As more consumers continue to opt to buy goods online, as opposed to venturing out to retail store locations and shopping malls, amid the ongoing Covid-19 pandemic, it is resulting in a subsequent impact on industrial real estate, specifically the part of the market focused on warehousing and logistics.
To be clear, e-commerce was here to stay long before Covid-19 entered our collective vocabulary, yet the ongoing intersection of e-commerce and logistics, against the backdrop of industrial real estate activity has been accelerated by the global pandemic. This has essentially accelerated the retail evolution, as e-commerce penetration has grown in leaps and bounds since March 2020.
E-commerce requires more than three times the logistics space of brick-and-mortar stores, which supports the need for additional e-fulfilment space should e-commerce penetration maintain its current pace, as more people stay at home; and retailers that have recently announced store closures and size reductions account for a small fraction of logistics demand.
There are a few factors as to why e-commerce requires more than three times the logistics space of traditional brick-and-mortar stores.
Firstly, e-commerce is a space-intensive sales channel. Retailers generally offer a much wider product variety through their online platform, compared to in-store stock, and need to accommodate greater volatility in purchase activity, both of which drive the need to hold more inventory.
Online delivery or what is known “e-fulfilment” also incorporates individual product picking and space-intensive last-mile delivery operations. Finally, many of these spaces need to accommodate product returns and the accompanying reverse logistics (where goods are returned). In some cases, the need to accelerate the movement of goods require warehouses that are larger in size and height.
Even though warehouses and distribution centres are getting bigger and bigger, since e-commerce logistics space requirements are more than three times the size of traditional retail stores this ratio should decline as e-commerce fuelled operations became more efficient and productive. Eventually "just-in-time" delivery will decrease the need for massive warehouses.
The greater need for speedier delivery of goods is an aspect of supply chain management that will result in more efficient space utilisation – and thus smaller space requirements. With constantly growing consumer demand for same-day and next-day delivery, just-in-time delivery will become a growing inventory management strategy that will facilitate speedier order fulfilment with less goods being held in storage.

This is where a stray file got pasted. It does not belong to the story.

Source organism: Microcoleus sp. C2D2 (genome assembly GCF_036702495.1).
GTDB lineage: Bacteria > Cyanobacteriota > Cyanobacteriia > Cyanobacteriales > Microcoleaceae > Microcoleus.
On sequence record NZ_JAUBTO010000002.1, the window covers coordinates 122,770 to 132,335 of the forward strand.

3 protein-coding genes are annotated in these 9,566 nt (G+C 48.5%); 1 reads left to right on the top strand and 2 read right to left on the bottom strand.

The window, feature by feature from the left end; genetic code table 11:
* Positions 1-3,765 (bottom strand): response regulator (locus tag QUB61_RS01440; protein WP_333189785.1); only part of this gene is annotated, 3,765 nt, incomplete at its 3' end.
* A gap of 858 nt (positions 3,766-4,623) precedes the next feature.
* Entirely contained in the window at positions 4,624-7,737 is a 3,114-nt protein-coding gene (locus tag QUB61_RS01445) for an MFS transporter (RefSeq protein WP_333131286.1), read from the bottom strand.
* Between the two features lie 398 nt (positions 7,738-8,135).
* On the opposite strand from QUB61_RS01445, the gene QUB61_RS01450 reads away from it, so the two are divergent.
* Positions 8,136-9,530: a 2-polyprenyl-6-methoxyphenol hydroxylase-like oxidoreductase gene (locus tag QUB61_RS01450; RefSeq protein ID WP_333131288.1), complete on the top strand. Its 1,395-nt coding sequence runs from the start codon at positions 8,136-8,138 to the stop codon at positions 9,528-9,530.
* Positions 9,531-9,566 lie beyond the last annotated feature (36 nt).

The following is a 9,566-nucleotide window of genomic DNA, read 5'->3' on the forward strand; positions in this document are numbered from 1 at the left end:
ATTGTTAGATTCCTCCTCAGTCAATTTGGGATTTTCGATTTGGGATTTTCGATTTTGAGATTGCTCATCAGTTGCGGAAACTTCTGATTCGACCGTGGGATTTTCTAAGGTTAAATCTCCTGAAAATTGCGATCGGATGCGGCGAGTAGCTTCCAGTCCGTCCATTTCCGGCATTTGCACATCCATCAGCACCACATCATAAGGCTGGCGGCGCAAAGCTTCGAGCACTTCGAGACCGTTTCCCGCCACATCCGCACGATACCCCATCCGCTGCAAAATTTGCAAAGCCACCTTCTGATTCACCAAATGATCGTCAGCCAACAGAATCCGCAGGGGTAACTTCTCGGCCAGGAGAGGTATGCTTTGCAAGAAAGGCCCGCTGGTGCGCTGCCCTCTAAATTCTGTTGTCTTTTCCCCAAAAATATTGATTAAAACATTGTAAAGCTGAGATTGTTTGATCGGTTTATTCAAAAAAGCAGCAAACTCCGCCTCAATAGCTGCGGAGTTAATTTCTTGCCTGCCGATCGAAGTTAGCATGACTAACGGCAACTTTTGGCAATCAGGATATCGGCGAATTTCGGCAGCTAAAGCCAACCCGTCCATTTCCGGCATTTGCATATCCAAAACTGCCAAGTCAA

One of the other material issues that property owners need to consider is the volatile swing in demand and supply and thus many are seeking more flexible warehousing options. Short-term leases grew dramatically in the months after the coronavirus outbreak. In volatile periods, companies do not want long-term property commitments and want flexible leases. This trend will grow.
Even before the pandemic, we were in a period of historically low supply of logistics real estate. The need to accommodate rapid growth in e-fulfilment within existing distribution networks tailored for retail store distribution drove pent-up demand for properties, specifically in properties close to end consumers.
And when the yet-to-be determined post-pandemic era is here, the push for resilient supply chains is expected to lift the demand from e-commerce and brick-and-mortar retail customers alike, as e-commerce space needs allow companies to grow without costly retail footprints.
There is no doubt that online retail has played a huge role in keeping the economy from suffering even greater damage during the pandemic. Stay-at-home orders and consumer concerns about exposure to the virus led people to order goods online and have them delivered to their homes with increased frequency. The “delivery economy” which e-commerce business allows has change the face of real estate.
Both property users and property investors now recognise the key role that logistics property and facilities play in fast-growing segments like e-commerce and on-line retail. Although that role was highlighted during the pandemic, it’s been highlighted in the acceleration of a years-long shift toward online commerce.
Customers who had been planning to slowly reconfigure their supply chains over a long period have needed to re-assess distribution networks in the near-term to accommodate consumer demand.
While modalities are changing and service levels are increasing, the foundation of demand for most logistics real estate users has not changed: many items such as food and beverage, consumer products and medical supplies that flow through supply chains are tied to basic daily needs.